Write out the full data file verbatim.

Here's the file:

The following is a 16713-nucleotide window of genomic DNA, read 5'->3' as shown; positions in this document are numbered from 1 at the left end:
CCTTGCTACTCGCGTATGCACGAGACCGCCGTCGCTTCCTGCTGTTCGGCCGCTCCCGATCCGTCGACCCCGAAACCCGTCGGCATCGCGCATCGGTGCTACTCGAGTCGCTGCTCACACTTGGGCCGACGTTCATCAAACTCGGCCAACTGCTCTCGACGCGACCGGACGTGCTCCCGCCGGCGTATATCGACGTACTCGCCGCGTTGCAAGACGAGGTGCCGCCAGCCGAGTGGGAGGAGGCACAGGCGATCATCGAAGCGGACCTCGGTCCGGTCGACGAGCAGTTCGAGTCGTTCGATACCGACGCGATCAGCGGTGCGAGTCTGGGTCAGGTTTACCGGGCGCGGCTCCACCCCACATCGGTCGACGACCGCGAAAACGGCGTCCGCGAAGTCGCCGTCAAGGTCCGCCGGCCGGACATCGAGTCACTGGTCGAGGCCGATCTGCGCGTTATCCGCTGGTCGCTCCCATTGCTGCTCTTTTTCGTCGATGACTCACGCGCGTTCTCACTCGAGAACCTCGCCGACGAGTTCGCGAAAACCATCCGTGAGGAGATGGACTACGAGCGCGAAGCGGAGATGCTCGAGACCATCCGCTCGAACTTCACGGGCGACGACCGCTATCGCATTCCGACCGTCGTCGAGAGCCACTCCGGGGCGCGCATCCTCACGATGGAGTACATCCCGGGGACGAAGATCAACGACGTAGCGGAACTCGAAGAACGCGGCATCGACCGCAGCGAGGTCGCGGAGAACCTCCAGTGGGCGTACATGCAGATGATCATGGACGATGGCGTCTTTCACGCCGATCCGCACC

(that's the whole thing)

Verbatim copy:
The following is a 16713-nucleotide window of genomic DNA, read 5'->3' as shown; positions in this document are numbered from 1 at the left end:
CCTTGCTACTCGCGTATGCACGAGACCGCCGTCGCTTCCTGCTGTTCGGCCGCTCCCGATCCGTCGACCCCGAAACCCGTCGGCATCGCGCATCGGTGCTACTCGAGTCGCTGCTCACACTTGGGCCGACGTTCATCAAACTCGGCCAACTGCTCTCGACGCGACCGGACGTGCTCCCGCCGGCGTATATCGACGTACTCGCCGCGTTGCAAGACGAGGTGCCGCCAGCCGAGTGGGAGGAGGCACAGGCGATCATCGAAGCGGACCTCGGTCCGGTCGACGAGCAGTTCGAGTCGTTCGATACCGACGCGATCAGCGGTGCGAGTCTGGGTCAGGTTTACCGGGCGCGGCTCCACCCCACATCGGTCGACGACCGCGAAAACGGCGTCCGCGAAGTCGCCGTCAAGGTCCGCCGGCCGGACATCGAGTCACTGGTCGAGGCCGATCTGCGCGTTATCCGCTGGTCGCTCCCATTGCTGCTCTTTTTCGTCGATGACTCACGCGCGTTCTCACTCGAGAACCTCGCCGACGAGTTCGCGAAAACCATCCGTGAGGAGATGGACTACGAGCGCGAAGCGGAGATGCTCGAGACCATCCGCTCGAACTTCACGGGCGACGACCGCTATCGCATTCCGACCGTCGTCGAGAGCCACTCCGGGGCGCGCATCCTCACGATGGAGTACATCCCGGGGACGAAGATCAACGACGTAGCGGAACTCGAAGAACGCGGCATCGACCGCAGCGAGGTCGCGGAGAACCTCCAGTGGGCGTACATGCAGATGATCATGGACGATGGCGTCTTTCACGCCGATCCGCACC